A new study, published online in The Journal of Vascular Access (JVA), suggests that arteriovenous fistulas (AVFs) contribute to higher survival of haemodialysis patients with COVID-19. Authors Ahmet Murt (Istanbul University-Cerrahpasa, Istanbul, Turkey) and colleagues urge that end-stage renal disease (ESRD) patients “should be given the opportunity to have their vascular access properly created,” even in the pandemic era.
The Kidney Disease Outcomes Quality Initiative (KDOQI) clinical guidelines recommend arteriovenous access instead of central venous catheters for haemodialysis, the authors state. However, the American College of Surgeon’s case triage guideline for COVID-19 deemed AVF or arteriovenous graft (AVG) operations to be elective and suggested that “postponing should be considered”. Against this background, the investigators sought to analyse the effect of vascular access on the outcomes of haemodialysis patients with COVID-19—a group they note are highly clinically vulnerable.
Murt and colleagues retrospectively analysed 104 haemodialysis patients with COVID-19 from two tertiary care hospitals located in Istanbul. Seventy-two of these patients had AVF as the vascular access, with the remaining 32 patients having had tunnelled catheters. They report that COVID-19 had a high mortality rate in haemodialysis patients (36.5%), with AVFs (odds ratio [OR], 3.36; 95% confidence interval [CI], 1.05–10.72; p=0.041) and using medium cut-off dialysers (OR, 7.99; 95% CI, 1.53–41. 65; p=0.014) being related to higher survival.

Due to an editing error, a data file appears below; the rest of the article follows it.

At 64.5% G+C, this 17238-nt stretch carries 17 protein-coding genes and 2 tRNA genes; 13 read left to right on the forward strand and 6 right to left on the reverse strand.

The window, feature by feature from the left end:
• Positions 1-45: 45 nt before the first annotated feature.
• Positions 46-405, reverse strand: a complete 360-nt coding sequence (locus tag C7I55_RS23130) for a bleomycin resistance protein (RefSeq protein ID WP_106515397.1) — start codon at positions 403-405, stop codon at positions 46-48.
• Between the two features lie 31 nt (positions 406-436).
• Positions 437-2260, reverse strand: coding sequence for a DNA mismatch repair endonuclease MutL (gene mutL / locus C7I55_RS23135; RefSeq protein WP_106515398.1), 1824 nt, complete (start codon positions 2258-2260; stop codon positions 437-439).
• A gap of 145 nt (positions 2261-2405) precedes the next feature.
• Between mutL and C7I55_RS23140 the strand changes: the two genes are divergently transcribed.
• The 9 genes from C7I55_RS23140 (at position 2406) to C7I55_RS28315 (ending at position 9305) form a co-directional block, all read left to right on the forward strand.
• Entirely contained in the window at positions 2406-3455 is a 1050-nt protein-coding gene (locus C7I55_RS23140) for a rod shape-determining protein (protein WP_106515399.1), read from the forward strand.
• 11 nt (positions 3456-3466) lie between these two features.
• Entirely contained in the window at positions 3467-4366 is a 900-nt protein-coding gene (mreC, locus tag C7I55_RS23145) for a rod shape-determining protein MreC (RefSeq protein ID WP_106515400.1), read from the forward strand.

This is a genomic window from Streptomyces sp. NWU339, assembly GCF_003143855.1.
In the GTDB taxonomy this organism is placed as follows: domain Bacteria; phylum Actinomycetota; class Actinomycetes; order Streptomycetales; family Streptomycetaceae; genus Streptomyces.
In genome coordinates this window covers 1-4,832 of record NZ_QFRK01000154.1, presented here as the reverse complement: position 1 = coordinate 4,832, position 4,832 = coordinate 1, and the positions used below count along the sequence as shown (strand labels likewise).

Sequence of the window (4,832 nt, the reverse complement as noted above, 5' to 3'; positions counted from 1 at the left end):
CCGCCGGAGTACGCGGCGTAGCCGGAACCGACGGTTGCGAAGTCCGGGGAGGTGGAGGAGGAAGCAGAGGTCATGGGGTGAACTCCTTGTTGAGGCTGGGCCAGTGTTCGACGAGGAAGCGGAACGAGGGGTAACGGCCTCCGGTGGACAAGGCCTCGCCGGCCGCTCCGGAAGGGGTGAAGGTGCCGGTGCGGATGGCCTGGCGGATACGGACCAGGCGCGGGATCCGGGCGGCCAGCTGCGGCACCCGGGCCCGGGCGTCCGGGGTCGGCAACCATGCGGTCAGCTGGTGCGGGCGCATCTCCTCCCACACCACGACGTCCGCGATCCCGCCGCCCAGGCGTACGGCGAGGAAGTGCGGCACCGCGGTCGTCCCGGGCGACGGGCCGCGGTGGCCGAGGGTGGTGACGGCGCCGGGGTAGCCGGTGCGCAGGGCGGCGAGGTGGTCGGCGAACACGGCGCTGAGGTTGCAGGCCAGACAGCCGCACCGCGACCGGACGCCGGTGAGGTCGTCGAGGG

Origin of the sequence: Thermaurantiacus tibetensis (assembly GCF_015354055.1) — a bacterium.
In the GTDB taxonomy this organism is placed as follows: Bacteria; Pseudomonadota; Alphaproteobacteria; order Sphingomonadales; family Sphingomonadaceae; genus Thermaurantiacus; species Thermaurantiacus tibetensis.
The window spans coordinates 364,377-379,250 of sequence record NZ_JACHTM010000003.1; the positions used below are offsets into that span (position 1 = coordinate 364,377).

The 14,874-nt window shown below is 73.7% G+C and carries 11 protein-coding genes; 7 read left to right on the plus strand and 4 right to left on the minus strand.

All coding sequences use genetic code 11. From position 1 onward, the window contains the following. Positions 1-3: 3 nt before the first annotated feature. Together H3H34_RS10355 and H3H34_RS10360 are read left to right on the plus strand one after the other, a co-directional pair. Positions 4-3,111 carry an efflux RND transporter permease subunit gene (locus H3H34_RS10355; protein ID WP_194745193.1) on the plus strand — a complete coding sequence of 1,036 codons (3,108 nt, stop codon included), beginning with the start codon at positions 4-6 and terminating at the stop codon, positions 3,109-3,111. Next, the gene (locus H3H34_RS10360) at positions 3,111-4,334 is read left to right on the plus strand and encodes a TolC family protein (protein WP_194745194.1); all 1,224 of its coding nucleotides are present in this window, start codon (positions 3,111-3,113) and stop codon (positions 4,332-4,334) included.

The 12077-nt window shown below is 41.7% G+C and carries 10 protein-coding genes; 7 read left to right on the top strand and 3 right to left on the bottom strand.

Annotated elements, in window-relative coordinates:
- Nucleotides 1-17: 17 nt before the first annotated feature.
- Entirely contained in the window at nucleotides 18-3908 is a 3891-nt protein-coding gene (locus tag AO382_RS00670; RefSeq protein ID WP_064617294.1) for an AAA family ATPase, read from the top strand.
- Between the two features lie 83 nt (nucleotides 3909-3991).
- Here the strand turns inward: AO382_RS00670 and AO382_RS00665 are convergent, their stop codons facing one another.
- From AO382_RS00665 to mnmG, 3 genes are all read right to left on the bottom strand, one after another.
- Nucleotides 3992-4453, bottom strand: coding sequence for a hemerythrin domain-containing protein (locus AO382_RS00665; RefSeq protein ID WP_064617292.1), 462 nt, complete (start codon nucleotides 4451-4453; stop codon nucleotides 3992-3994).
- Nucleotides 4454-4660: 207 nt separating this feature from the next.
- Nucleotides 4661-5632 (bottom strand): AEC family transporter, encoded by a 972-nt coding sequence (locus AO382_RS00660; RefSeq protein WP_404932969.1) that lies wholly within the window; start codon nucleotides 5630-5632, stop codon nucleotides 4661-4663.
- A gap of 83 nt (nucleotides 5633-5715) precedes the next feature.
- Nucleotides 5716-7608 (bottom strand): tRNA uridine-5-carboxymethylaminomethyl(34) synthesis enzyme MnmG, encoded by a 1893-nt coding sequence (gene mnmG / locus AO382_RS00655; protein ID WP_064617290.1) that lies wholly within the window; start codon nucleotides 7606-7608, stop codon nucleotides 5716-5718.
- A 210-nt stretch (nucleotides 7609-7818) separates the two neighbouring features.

In the discussion of their findings, the authors note that those patients with an AVF and those with a catheter were similar for age and comorbidities. “In spite of similarity for COVID-19 severity, peak CRP [C-reactive protein] and ferritin levels were higher for patients in whom catheters were used as vascular access,” they relay, noting that such higher levels in the catheter group point to a higher inflammatory response in catheterised patients.
Murt et al believe that delaying AVF operations “might have socioeconomic, medical, and ethical consequences,” stressing that more frequent use of catheters for haemodialysis will results in more catheter-related complications, requiring longer hospitalisations and, in turn, a higher economic burden.
While the authors recognise that the small sample size may be a limitation of the study, they stress that ESRD patients “should not miss proper vascular access opportunities” based on their findings, especially given that “it does not seem that the pandemic will end in the near future”. They conclude: “Balancing the use of resources with patient-centred decisions should be the approach going forward”.
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